Additional Formula  Formula  Transfer of Axis 


The Radius of Gyration of an Area about a given axis is a distance k from the axis. At this distance k an equivalent area is thought of as a line Area parallel to the original axis. The moment of inertia of this Line Area about the original axis is unchanged.  


The Radius of Gyration of a Mass about a given axis is a distance k from the axis. At this distance k an equivalent mass is thought of as a Point Mass. The moment of inertia of this Point Mass about the original axis is unchanged.  




Figure 1  
It is possible for two EQUAL areas to have equal MOMENT'S OF INERTIA about the same axis while having different dimensions.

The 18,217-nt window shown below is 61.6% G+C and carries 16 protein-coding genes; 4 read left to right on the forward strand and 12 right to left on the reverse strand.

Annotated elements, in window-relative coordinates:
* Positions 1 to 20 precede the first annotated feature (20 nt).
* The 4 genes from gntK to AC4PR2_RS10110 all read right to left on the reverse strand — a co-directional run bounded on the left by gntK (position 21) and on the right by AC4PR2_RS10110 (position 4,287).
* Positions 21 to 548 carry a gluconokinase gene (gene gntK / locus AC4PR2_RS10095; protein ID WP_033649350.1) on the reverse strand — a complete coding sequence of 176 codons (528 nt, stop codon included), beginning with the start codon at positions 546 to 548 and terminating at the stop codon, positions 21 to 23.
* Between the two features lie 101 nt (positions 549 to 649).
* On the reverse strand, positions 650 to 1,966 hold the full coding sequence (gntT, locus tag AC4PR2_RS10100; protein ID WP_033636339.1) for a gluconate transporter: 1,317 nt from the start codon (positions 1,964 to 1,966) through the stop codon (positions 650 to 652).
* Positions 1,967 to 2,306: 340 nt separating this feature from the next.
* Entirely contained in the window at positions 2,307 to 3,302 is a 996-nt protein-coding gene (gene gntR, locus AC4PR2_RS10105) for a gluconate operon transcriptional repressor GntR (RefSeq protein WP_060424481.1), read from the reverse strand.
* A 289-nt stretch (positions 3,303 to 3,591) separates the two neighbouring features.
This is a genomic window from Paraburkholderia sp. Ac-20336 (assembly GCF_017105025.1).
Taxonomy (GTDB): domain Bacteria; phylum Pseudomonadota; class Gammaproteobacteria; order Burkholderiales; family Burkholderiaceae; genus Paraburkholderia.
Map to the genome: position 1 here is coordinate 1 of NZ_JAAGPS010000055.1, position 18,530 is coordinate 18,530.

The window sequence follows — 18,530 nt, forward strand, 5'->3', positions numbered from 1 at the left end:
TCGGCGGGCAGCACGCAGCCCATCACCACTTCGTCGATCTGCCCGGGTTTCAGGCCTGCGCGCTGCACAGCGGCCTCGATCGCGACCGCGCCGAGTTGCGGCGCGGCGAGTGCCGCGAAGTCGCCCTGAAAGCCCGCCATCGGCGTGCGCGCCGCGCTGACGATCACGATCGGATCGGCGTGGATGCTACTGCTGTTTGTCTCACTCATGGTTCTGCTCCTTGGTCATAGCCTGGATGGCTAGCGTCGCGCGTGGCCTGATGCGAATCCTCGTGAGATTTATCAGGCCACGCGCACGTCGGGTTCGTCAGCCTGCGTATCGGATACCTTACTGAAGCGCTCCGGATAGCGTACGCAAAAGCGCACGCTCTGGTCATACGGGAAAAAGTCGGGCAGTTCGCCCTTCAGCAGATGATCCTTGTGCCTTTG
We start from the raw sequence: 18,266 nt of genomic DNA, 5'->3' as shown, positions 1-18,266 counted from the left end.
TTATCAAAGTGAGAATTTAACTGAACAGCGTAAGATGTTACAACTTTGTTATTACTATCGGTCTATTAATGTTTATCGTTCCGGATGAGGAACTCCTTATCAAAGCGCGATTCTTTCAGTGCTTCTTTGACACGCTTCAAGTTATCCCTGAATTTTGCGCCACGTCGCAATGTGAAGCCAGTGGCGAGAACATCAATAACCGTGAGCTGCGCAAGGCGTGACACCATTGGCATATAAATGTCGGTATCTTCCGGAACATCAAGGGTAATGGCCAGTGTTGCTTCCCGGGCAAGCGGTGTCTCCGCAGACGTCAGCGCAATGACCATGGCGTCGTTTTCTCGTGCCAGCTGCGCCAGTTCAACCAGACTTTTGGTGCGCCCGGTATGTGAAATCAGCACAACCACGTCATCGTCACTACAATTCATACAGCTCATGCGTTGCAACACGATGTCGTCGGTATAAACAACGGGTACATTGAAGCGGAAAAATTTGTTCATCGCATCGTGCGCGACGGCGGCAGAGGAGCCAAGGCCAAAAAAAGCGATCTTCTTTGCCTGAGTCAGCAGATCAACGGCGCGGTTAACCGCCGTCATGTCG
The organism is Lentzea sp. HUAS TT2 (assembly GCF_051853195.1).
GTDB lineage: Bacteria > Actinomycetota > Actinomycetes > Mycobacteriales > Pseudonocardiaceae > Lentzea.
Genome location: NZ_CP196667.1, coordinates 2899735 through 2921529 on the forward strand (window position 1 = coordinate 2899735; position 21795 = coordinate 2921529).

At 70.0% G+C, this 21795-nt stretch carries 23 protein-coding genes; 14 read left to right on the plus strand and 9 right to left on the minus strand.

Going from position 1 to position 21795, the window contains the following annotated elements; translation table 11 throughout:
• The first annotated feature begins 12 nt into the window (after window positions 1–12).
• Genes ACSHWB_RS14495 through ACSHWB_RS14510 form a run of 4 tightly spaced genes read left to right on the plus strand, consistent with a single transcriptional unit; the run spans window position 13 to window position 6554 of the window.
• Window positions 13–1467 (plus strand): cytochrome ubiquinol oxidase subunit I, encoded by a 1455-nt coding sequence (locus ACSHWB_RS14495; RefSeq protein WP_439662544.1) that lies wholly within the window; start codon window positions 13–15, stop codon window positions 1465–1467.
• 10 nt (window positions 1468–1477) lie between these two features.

Figure 1 contains two rectangles. Setting the Area's and Moment's of Inertia equal, the following relationships can be found.  
equ. (1)  
equ. (2)  
h_{1} and b_{1} are constants.  
b_{2} depends on h_{2}  
d(h_{2}) is: 

equ. (3)  
In equ. (3) there is a limited range of h_{2} that yields a real solution. d is maximized when h_{2} goes to zero. This corresponds to an infinitely long, infinitely thin rectangle. The maximum value of d is the Radius of Gyration. 

equ. (4)  
This is equivalent to using the general Radius of Gyration equation on a rectangle.  
The mass Radius of Gyration is the same concept just applied to a mass.